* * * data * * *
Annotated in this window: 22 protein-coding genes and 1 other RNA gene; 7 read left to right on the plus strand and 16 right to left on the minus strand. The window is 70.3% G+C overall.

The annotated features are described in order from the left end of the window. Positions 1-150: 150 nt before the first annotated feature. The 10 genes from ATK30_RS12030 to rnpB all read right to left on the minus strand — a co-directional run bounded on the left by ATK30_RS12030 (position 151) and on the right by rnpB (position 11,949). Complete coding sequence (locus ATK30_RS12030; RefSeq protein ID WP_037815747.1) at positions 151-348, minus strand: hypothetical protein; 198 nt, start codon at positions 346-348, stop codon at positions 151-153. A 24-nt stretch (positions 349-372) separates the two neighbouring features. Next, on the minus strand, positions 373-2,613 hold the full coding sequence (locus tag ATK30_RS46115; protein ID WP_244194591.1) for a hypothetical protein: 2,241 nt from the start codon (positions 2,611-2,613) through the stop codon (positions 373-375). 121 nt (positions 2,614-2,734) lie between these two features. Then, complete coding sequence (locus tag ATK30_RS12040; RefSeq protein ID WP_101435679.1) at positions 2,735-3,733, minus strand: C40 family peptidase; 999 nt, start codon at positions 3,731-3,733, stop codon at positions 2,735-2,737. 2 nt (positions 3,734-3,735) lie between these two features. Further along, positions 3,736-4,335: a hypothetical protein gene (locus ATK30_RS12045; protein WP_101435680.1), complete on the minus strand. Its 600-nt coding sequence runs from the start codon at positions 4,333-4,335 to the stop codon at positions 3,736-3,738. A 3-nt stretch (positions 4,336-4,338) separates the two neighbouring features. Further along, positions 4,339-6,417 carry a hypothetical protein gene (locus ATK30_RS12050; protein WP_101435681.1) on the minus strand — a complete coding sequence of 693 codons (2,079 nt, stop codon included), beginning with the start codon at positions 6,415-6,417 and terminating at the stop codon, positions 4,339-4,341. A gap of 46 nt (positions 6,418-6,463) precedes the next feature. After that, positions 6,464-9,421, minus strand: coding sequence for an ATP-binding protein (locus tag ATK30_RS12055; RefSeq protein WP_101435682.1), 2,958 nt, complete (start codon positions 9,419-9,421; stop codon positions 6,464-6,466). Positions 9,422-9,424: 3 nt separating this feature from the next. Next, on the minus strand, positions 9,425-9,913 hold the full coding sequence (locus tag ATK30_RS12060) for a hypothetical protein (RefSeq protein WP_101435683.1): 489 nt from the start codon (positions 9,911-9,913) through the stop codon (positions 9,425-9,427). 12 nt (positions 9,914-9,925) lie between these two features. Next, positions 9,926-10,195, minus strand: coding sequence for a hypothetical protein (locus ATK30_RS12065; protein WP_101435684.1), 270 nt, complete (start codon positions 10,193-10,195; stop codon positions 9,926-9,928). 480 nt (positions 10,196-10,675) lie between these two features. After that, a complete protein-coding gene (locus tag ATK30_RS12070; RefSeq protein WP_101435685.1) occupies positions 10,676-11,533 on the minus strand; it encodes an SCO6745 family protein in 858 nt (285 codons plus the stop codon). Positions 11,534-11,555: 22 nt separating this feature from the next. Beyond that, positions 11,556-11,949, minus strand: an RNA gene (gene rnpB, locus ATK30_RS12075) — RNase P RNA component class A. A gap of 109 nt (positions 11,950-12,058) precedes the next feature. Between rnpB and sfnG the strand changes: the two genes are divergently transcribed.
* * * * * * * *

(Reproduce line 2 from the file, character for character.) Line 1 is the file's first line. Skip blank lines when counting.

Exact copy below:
The annotated features are described in order from the left end of the window. Positions 1-150: 150 nt before the first annotated feature. The 10 genes from ATK30_RS12030 to rnpB all read right to left on the minus strand — a co-directional run bounded on the left by ATK30_RS12030 (position 151) and on the right by rnpB (position 11,949). Complete coding sequence (locus ATK30_RS12030; RefSeq protein ID WP_037815747.1) at positions 151-348, minus strand: hypothetical protein; 198 nt, start codon at positions 346-348, stop codon at positions 151-153. A 24-nt stretch (positions 349-372) separates the two neighbouring features. Next, on the minus strand, positions 373-2,613 hold the full coding sequence (locus tag ATK30_RS46115; protein ID WP_244194591.1) for a hypothetical protein: 2,241 nt from the start codon (positions 2,611-2,613) through the stop codon (positions 373-375). 121 nt (positions 2,614-2,734) lie between these two features. Then, complete coding sequence (locus tag ATK30_RS12040; RefSeq protein ID WP_101435679.1) at positions 2,735-3,733, minus strand: C40 family peptidase; 999 nt, start codon at positions 3,731-3,733, stop codon at positions 2,735-2,737. 2 nt (positions 3,734-3,735) lie between these two features. Further along, positions 3,736-4,335: a hypothetical protein gene (locus ATK30_RS12045; protein WP_101435680.1), complete on the minus strand. Its 600-nt coding sequence runs from the start codon at positions 4,333-4,335 to the stop codon at positions 3,736-3,738. A 3-nt stretch (positions 4,336-4,338) separates the two neighbouring features. Further along, positions 4,339-6,417 carry a hypothetical protein gene (locus ATK30_RS12050; protein WP_101435681.1) on the minus strand — a complete coding sequence of 693 codons (2,079 nt, stop codon included), beginning with the start codon at positions 6,415-6,417 and terminating at the stop codon, positions 4,339-4,341. A gap of 46 nt (positions 6,418-6,463) precedes the next feature. After that, positions 6,464-9,421, minus strand: coding sequence for an ATP-binding protein (locus tag ATK30_RS12055; RefSeq protein WP_101435682.1), 2,958 nt, complete (start codon positions 9,419-9,421; stop codon positions 6,464-6,466). Positions 9,422-9,424: 3 nt separating this feature from the next. Next, on the minus strand, positions 9,425-9,913 hold the full coding sequence (locus tag ATK30_RS12060) for a hypothetical protein (RefSeq protein WP_101435683.1): 489 nt from the start codon (positions 9,911-9,913) through the stop codon (positions 9,425-9,427). 12 nt (positions 9,914-9,925) lie between these two features. Next, positions 9,926-10,195, minus strand: coding sequence for a hypothetical protein (locus ATK30_RS12065; protein WP_101435684.1), 270 nt, complete (start codon positions 10,193-10,195; stop codon positions 9,926-9,928). 480 nt (positions 10,196-10,675) lie between these two features. After that, a complete protein-coding gene (locus tag ATK30_RS12070; RefSeq protein WP_101435685.1) occupies positions 10,676-11,533 on the minus strand; it encodes an SCO6745 family protein in 858 nt (285 codons plus the stop codon). Positions 11,534-11,555: 22 nt separating this feature from the next. Beyond that, positions 11,556-11,949, minus strand: an RNA gene (gene rnpB, locus ATK30_RS12075) — RNase P RNA component class A. A gap of 109 nt (positions 11,950-12,058) precedes the next feature. Between rnpB and sfnG the strand changes: the two genes are divergently transcribed.